#1  
Old 06-07-2019, 12:57 AM
SlackerInc's Avatar
SlackerInc is offline
Guest
 
Join Date: Feb 2003
Posts: 12,385

Polling


Maybe this can be a catch-all thread to post and discuss the latest findings, methodology, etc.

Reuters-Ipsos has a pretty interesting new poll out: https://fingfx.thomsonreuters.com/gf...005%202019.pdf

The most eye-catching is the trial heats against Trump. Biden leads by a whopping fourteen points there, while Warren is only ahead by five; worse yet are Buttigieg (two) and Harris (three).
  #2  
Old 06-07-2019, 10:52 AM
Exapno Mapcase is offline
Charter Member
 
Join Date: Mar 2002
Location: NY but not NYC
Posts: 31,539
You need to discount all polls today because of the name recognition factor. Biden has it, Buttigieg doesn't. That will change over a year's intensive coverage, chance for gaffes, and performance in debates.

It would certainly be interesting if these results don't change over the next year, but that's not likely.

Right now they're as meaningful as predictions of the 2020 NBA finals. Try not to get your hopes - or fears - up.
  #3  
Old 06-07-2019, 11:48 AM
scr4 is online now
Guest
 
Join Date: Aug 1999
Location: Alabama
Posts: 16,052
At this point in the last Presidential election, Bush was the leading Republican candidate with 13% in the polls. Followed by Walker, Rubio, Carson, then Paul. (cite)

And 8 years before that, Hillary was leading with 34% vs. Obama at 24%.

Last edited by scr4; 06-07-2019 at 11:51 AM.
  #4  
Old 06-07-2019, 01:55 PM
Thing Fish is offline
Guest
 
Join Date: Sep 2001
Location: Chicago (NL)
Posts: 3,385
Hey Slacker, I already started a thread for this. It's fallen a ways down the front page now, but it's there.

And I just love how people say "Polls 17 months before the election shouldn't be considered completely reliable predictors of the results!" as though they're saying something profound. It's like if you tell someone the Raptors are leading the Warriors 4-0 one minute into the game and instead of saying "thanks for the information", they chide you as though you'd claimed the Raptors were inevitably going to win.
  #5  
Old 06-07-2019, 02:56 PM
DrDeth is offline
Charter Member
 
Join Date: Mar 2001
Location: San Jose
Posts: 41,947
Quote:
Originally Posted by SlackerInc View Post
Maybe this can be a catch-all thread to post and discuss the latest findings, methodology, etc.

Reuters-Ipsos has a pretty interesting new poll out: https://fingfx.thomsonreuters.com/gf...005%202019.pdf

The most eye-catching is the trial heats against Trump. Biden leads by a whopping fourteen points there, while Warren is only ahead by five; worse yet are Buttigieg (two) and Harris (three).
Does not look good for Buttigieg, he might not be able to beat trump. In fact, in the heartland, once they find out he's gay, I expect that to get worse. That's sad, but it's the way it is. Warren- she could whup trump in debates and do better. Or she could put her foot in her moth again, like her silly DNA test.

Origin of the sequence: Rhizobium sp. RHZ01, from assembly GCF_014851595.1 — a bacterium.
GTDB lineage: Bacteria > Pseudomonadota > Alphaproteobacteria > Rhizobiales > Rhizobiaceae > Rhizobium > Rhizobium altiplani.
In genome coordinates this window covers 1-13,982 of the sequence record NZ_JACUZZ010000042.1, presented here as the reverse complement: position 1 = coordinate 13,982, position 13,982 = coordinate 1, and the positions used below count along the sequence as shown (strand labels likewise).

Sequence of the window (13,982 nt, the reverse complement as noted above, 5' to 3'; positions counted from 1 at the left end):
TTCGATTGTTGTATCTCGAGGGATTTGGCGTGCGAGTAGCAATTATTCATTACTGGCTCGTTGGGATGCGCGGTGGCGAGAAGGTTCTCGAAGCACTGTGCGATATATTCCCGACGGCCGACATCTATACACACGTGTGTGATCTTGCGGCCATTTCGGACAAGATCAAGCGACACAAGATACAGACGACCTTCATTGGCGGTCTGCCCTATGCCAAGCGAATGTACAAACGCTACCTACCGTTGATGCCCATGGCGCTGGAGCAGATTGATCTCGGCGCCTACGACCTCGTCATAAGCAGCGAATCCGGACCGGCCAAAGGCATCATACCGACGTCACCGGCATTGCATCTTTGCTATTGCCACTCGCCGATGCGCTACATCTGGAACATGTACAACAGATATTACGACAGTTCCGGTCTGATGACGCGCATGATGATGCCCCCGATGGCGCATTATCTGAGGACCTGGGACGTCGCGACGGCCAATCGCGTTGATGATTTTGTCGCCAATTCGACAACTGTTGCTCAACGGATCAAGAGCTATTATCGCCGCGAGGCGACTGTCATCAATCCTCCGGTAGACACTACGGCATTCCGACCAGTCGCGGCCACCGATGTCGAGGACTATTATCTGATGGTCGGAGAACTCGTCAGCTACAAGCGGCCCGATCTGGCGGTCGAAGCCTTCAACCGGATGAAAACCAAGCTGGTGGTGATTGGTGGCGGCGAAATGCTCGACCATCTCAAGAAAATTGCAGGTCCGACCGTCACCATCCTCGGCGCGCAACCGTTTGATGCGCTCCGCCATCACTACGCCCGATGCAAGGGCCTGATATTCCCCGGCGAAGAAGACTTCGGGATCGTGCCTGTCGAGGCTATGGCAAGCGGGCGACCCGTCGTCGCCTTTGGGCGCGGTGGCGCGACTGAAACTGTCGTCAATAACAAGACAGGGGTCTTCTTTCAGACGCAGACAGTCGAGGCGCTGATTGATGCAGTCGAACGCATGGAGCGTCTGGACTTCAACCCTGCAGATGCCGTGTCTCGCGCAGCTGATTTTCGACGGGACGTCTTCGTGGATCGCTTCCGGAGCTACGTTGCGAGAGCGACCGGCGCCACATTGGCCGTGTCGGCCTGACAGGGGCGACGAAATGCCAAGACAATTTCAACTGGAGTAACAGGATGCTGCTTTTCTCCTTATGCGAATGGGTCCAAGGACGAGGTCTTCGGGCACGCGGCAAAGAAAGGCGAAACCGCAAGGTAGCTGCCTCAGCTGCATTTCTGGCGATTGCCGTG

It's impressive that Biden will pull 10% of Republicans.
  #6  
Old 06-07-2019, 03:06 PM
Heffalump and Roo is offline
Guest
 
Join Date: Nov 2006
Posts: 4,270
Quote:
Originally Posted by SlackerInc View Post
Reuters-Ipsos has a pretty interesting new poll out: https://fingfx.thomsonreuters.com/gf...005%202019.pdf
Why are the candidates in the order they are in the poll? I can't figure out how they've decided to arrange the candidates on the page. It doesn't go by order of percentage or alphabetical. Is there another sorting system I'm missing?
  #7  
Old 06-07-2019, 03:43 PM
scr4 is online now
Guest
 
Join Date: Aug 1999
Location: Alabama
Posts: 16,052
Quote:
Originally Posted by Thing Fish View Post
And I just love how people say "Polls 17 months before the election shouldn't be considered completely reliable predictors of the results!" as though they're saying something profound. It's like if you tell someone the Raptors are leading the Warriors 4-0 one minute into the game and instead of saying "thanks for the information", they chide you as though you'd claimed the Raptors were inevitably going to win.
So what do you think is the value of the polls 17 months before the election? It's pretty clear that it's a poor indicator of with the eventual outcome of the primary. What is it an indication of?
  #8  
Old 06-07-2019, 03:44 PM
scr4 is online now
Guest
 
Join Date: Aug 1999
Location: Alabama
Posts: 16,052
Quote:
Originally Posted by DrDeth View Post
Does not look good for Buttigieg, he might not be able to beat trump. In fact, in the heartland, once they find out he's gay, I expect that to get worse.
You think? I think if anyone knew anything about Buttigieg, it's that he's gay.
  #9  
Old 06-07-2019, 03:57 PM
Exapno Mapcase is offline
Charter Member
 
Join Date: Mar 2002
Location: NY but not NYC
Posts: 31,539
Quote:
Originally Posted by Thing Fish View Post